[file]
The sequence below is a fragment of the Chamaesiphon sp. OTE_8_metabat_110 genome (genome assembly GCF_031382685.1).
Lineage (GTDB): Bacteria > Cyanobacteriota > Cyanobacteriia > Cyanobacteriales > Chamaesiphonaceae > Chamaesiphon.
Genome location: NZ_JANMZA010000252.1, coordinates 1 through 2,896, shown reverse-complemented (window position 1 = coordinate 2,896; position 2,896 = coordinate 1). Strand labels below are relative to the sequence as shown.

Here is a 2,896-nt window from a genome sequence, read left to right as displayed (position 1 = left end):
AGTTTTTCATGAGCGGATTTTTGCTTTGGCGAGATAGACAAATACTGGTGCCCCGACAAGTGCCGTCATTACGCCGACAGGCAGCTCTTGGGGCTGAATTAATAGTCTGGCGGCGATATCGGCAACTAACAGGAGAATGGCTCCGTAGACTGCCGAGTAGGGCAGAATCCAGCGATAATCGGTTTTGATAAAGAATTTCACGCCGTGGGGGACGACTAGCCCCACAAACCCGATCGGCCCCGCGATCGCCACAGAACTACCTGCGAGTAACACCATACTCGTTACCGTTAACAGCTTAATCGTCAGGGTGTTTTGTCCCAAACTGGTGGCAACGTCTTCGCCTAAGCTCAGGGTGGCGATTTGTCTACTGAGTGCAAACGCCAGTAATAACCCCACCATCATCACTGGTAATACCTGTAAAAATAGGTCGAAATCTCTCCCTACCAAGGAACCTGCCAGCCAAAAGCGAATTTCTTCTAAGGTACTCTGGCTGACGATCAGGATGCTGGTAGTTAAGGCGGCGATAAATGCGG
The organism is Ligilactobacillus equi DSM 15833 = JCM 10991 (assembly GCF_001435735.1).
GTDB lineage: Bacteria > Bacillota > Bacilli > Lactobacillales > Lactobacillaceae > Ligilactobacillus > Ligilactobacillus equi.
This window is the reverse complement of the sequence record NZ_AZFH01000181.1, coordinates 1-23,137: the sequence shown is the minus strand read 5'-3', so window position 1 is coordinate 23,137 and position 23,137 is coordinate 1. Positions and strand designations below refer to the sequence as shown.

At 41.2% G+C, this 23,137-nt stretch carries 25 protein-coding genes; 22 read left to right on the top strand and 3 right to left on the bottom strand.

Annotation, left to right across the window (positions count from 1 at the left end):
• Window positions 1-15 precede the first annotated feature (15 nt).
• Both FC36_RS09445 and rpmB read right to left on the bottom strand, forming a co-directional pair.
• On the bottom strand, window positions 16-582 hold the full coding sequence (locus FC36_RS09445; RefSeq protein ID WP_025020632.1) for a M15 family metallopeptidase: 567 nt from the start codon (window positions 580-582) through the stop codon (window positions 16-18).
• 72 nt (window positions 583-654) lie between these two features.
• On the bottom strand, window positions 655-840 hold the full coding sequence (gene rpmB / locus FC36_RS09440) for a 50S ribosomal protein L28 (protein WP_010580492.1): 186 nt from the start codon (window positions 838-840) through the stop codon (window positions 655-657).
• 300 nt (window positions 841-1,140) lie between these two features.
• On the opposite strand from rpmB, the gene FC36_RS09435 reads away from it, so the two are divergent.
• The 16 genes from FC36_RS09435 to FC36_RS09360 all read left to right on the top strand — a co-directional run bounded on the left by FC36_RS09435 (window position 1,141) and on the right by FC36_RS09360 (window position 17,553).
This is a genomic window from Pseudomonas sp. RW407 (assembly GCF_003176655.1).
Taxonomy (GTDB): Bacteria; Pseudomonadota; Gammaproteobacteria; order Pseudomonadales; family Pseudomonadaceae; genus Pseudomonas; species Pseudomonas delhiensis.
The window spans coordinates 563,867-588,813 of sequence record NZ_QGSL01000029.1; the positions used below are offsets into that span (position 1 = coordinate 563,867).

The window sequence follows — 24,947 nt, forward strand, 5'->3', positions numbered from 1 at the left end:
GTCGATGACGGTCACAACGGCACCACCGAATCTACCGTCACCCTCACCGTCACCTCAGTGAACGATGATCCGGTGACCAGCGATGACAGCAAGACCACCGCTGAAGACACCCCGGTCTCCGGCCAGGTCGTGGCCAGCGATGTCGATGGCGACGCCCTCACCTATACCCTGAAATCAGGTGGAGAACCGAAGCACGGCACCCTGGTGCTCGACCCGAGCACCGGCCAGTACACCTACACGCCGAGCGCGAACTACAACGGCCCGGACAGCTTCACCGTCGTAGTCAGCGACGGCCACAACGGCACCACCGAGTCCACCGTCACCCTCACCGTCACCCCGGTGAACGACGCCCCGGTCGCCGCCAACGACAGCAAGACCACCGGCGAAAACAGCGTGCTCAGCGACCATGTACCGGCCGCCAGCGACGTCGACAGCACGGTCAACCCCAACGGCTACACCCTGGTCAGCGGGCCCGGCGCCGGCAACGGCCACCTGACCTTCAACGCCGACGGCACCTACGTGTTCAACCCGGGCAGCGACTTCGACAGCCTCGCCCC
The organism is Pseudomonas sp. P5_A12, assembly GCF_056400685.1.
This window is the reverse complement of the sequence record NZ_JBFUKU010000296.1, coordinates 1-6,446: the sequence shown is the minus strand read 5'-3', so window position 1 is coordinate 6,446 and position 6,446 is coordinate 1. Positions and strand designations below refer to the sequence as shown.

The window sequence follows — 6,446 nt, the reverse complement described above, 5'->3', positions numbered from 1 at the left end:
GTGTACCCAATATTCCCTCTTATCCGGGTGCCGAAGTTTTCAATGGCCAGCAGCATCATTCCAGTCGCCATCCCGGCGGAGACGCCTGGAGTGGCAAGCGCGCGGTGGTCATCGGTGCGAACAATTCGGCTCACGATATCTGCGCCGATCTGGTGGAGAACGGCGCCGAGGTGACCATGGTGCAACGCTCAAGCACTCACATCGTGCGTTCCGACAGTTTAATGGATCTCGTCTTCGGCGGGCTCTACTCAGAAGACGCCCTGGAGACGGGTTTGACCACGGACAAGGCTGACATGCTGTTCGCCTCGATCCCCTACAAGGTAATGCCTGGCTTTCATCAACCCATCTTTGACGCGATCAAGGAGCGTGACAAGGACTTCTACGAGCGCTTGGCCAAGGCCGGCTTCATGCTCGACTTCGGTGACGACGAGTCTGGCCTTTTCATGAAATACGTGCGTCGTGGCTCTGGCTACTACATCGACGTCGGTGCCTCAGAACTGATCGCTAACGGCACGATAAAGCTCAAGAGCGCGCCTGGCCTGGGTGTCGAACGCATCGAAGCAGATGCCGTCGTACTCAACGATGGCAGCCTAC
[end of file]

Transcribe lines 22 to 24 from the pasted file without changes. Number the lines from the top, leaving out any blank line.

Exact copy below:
The window sequence follows — 24,947 nt, forward strand, 5'->3', positions numbered from 1 at the left end:
GTCGATGACGGTCACAACGGCACCACCGAATCTACCGTCACCCTCACCGTCACCTCAGTGAACGATGATCCGGTGACCAGCGATGACAGCAAGACCACCGCTGAAGACACCCCGGTCTCCGGCCAGGTCGTGGCCAGCGATGTCGATGGCGACGCCCTCACCTATACCCTGAAATCAGGTGGAGAACCGAAGCACGGCACCCTGGTGCTCGACCCGAGCACCGGCCAGTACACCTACACGCCGAGCGCGAACTACAACGGCCCGGACAGCTTCACCGTCGTAGTCAGCGACGGCCACAACGGCACCACCGAGTCCACCGTCACCCTCACCGTCACCCCGGTGAACGACGCCCCGGTCGCCGCCAACGACAGCAAGACCACCGGCGAAAACAGCGTGCTCAGCGACCATGTACCGGCCGCCAGCGACGTCGACAGCACGGTCAACCCCAACGGCTACACCCTGGTCAGCGGGCCCGGCGCCGGCAACGGCCACCTGACCTTCAACGCCGACGGCACCTACGTGTTCAACCCGGGCAGCGACTTCGACAGCCTCGCCCC
The organism is Pseudomonas sp. P5_A12, assembly GCF_056400685.1.